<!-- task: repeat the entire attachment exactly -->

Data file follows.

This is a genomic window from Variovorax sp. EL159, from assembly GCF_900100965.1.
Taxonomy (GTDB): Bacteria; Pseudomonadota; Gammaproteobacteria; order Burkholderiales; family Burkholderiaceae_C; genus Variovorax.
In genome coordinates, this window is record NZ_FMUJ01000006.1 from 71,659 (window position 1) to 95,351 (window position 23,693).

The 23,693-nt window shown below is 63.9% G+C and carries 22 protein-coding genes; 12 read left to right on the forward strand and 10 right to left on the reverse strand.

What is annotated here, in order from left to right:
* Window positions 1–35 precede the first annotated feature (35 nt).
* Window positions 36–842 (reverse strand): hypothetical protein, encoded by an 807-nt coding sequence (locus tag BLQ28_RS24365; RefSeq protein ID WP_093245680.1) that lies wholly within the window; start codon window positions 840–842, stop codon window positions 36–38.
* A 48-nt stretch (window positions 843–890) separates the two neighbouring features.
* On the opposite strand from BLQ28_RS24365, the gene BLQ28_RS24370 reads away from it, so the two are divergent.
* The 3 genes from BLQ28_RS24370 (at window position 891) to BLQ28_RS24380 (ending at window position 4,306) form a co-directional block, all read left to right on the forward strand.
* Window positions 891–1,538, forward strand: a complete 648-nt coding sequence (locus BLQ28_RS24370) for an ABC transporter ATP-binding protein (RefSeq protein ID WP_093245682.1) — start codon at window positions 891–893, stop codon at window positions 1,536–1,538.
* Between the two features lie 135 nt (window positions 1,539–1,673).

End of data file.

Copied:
This is a genomic window from Variovorax sp. EL159, from assembly GCF_900100965.1.
Taxonomy (GTDB): Bacteria; Pseudomonadota; Gammaproteobacteria; order Burkholderiales; family Burkholderiaceae_C; genus Variovorax.
In genome coordinates, this window is record NZ_FMUJ01000006.1 from 71,659 (window position 1) to 95,351 (window position 23,693).

The 23,693-nt window shown below is 63.9% G+C and carries 22 protein-coding genes; 12 read left to right on the forward strand and 10 right to left on the reverse strand.

What is annotated here, in order from left to right:
* Window positions 1–35 precede the first annotated feature (35 nt).
* Window positions 36–842 (reverse strand): hypothetical protein, encoded by an 807-nt coding sequence (locus tag BLQ28_RS24365; RefSeq protein ID WP_093245680.1) that lies wholly within the window; start codon window positions 840–842, stop codon window positions 36–38.
* A 48-nt stretch (window positions 843–890) separates the two neighbouring features.
* On the opposite strand from BLQ28_RS24365, the gene BLQ28_RS24370 reads away from it, so the two are divergent.
* The 3 genes from BLQ28_RS24370 (at window position 891) to BLQ28_RS24380 (ending at window position 4,306) form a co-directional block, all read left to right on the forward strand.
* Window positions 891–1,538, forward strand: a complete 648-nt coding sequence (locus BLQ28_RS24370) for an ABC transporter ATP-binding protein (RefSeq protein ID WP_093245682.1) — start codon at window positions 891–893, stop codon at window positions 1,536–1,538.
* Between the two features lie 135 nt (window positions 1,539–1,673).